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How investing in small business entrepreneurship can benefit big business

By Len Brand, Chief Executive Officer at TATA Africa Holdings and Head of Distribution Vertical at TATA International

Businesses are dependent on the social, environmental, and economic sustainability of the communities in which they operate. Investing in initiatives which empower more people to become self-sufficientcan have far-reaching benefits. The proverb ‘give a man a fish, and you feed him for a day; teach a man to fish, and you feed him for a lifetime’ is still one of the most powerful ways businesses can pay it forward.

Before I came on board in August 2016, the TATA Africa business was not in good shape. But execution of strategic initiatives which involve leading major organisational and cultural change to propel and sustain revenue growth is what I live for. It was a challenge that I relished. 

Fast-forward two-and-a-half years and I’m pleased to say that, through a clearly defined ‘uptime’ turnaround strategy, we managed to achieve a 20% jump in turnover, and the business was returned to solvency.

It’s all about uptime

In essence, uptime is the opposite of downtime. For commercial vehicles like trucks and buses, uptime is the period when that vehicle is up and running, and downtime is when it’s off the road for maintenance or repairs. Obviously when human capital or other assets go down, the business suffers financially. So, the quicker we can get that vehicle back on the road, helping its driver or owner to earn an income, the better.

Access to parts and service

Before the implementation of our uptime strategy, TATA Africa’s network consisted of independent 3S and 2S dealers in South Africa and Kenya, with TATA acting as importer and dealer elsewhere on the continent. All these facilities were in the main cities of each country.

A 3S facility is a dealership which offers sales, service, and spare parts. A 2S facility, usually owned by a private individual, offers only services and spare parts. Up till that stage, a 1S facility was just a guy selling grey import spare parts out of a container.

In order to truly grow our footprint, to create the economies of scale we needed across the continent, we had to transform TATA’s network in Africa through an innovative development programme.

So, in line with the ethos of the Tata family conglomerate and their unwavering commitment to job creation, education, and skills development, especially in the areas of youth employment, and community and social upliftment, we set out to empower existing small business owners to become entrepreneurs.

Empowering entrepreneurs

It’s important to understand that not all small business owners are entrepreneurs. While they are both self-employed, there are some distinct differences.

Small business owners are often sentimental, seeing their business as part of the community and part of the family. They are generally happy with the way things are, and content to simply carry on making a living, with limited growth and profitability.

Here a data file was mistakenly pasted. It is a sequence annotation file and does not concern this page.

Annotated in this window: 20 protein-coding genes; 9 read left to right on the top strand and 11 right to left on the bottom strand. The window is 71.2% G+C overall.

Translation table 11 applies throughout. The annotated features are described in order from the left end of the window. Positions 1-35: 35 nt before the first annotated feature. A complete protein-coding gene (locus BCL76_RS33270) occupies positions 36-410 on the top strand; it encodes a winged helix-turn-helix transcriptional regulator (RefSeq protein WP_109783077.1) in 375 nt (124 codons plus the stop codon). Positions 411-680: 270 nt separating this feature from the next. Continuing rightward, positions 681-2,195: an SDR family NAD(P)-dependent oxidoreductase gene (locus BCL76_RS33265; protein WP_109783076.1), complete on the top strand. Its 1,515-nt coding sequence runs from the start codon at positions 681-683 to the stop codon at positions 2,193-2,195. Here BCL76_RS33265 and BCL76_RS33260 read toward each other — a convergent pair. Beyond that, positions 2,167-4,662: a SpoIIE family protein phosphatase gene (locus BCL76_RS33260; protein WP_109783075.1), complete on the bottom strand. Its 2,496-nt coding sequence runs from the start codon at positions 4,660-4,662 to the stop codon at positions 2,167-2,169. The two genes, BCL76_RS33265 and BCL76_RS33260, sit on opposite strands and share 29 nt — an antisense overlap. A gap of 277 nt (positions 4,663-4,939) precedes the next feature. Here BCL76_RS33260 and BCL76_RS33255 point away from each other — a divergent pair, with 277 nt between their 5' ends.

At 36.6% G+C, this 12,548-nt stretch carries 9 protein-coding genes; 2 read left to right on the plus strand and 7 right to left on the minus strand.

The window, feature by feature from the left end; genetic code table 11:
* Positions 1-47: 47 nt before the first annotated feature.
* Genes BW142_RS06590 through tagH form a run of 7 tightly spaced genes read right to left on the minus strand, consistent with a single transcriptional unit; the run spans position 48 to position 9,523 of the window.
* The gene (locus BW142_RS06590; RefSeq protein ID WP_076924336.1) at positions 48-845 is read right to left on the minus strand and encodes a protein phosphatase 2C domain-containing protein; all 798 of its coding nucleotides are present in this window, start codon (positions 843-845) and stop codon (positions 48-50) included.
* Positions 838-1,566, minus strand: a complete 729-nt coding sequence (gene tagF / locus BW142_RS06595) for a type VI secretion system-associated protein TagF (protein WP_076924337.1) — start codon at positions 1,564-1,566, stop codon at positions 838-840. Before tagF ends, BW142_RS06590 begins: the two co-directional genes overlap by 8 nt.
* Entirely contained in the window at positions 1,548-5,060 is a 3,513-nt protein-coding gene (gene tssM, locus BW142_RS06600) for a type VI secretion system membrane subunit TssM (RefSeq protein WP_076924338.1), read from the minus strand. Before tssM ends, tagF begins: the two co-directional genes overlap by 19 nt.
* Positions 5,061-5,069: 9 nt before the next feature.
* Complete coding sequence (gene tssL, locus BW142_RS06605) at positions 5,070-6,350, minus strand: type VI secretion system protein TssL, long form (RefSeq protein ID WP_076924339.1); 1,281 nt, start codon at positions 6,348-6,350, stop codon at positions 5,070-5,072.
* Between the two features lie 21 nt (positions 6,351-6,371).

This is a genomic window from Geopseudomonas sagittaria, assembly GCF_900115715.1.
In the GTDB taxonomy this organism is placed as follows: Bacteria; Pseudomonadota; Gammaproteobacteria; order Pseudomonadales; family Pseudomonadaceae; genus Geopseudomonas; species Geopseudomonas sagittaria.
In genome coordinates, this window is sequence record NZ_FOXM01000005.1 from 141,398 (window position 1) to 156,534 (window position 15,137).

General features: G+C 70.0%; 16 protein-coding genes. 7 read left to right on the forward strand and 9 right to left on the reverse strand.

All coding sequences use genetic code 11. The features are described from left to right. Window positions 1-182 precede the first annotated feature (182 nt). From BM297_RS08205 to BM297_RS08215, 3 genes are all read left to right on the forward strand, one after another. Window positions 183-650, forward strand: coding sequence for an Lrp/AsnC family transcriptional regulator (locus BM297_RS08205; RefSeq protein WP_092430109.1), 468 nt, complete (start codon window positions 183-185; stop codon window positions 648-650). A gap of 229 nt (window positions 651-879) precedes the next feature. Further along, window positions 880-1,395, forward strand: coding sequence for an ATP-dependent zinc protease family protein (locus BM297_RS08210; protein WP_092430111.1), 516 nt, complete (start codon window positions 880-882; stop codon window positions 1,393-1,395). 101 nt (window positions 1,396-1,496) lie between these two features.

Entrepreneurs, on the other hand, are not in business to simply achieve a level of income to support their current lifestyle. They are driven by passion or opportunity, and focus on innovative offerings, targeting rapid growth and high returns.

Our development programme was focussed on identifying those small business owners with entrepreneurial flair, and equipping them with the skills they needed to implement business processes and operating efficiencies to take their businesses to the next level.

We chose existing 1S facilities, strategically picking the ones already operating in prime locations, and offered to sell them genuine spare parts at a discounted rate, with a one-year buy-back guarantee.

We also offered free training for roadside mechanics, bringing them into one of our 3S or 2S facilities for three or four days, and training them on how to fix our vehicles.

Investment bears fruit

Our 1S pilot in Tanzania was a huge success. We’ve already seen the entrepreneurial results of the time and money we’ve invested in this programme.

When one of our customers’ trucks or buses break down, these TATA-trained roadside mechanics now go to their nearest 1S facility, buy the genuine parts, and fix the vehicle as quickly as possible.

There has also been a shift in our buying behaviour, as they have started buying spare parts from 1S facilities closest to them. Not only are they supporting small businesses in their communities, but in doing so, they are also able to get their customers’ trucks and buses up and running as quickly as possible.

All of this supports and bolsters our uptime strategy – positioning ourselves as the brand of choice in Africa for vehicles with the least amount of downtime. It’s a virtuous cycle.

The whole is greater than the sum of its parts

In South Africa, we still have more than 30 3S dealers, and have increased our 2S touchpoints to 91. We can reach a broken truck or bus in less than two hours. We are doing the same across the rest of the continent, where we have expanded our own 3S facilities beyond just the main cities, and added numerous independent 2S and 1S touchpoints. As you travel through Africa, you know there will be a TATA touchpoint somewhere along the way.

Our aim is to continue growing our brand awareness, to be top of mind for commercial vehicles on the continent, and ultimately for the TATA brand to be as big and respected in Africa as it is in India.

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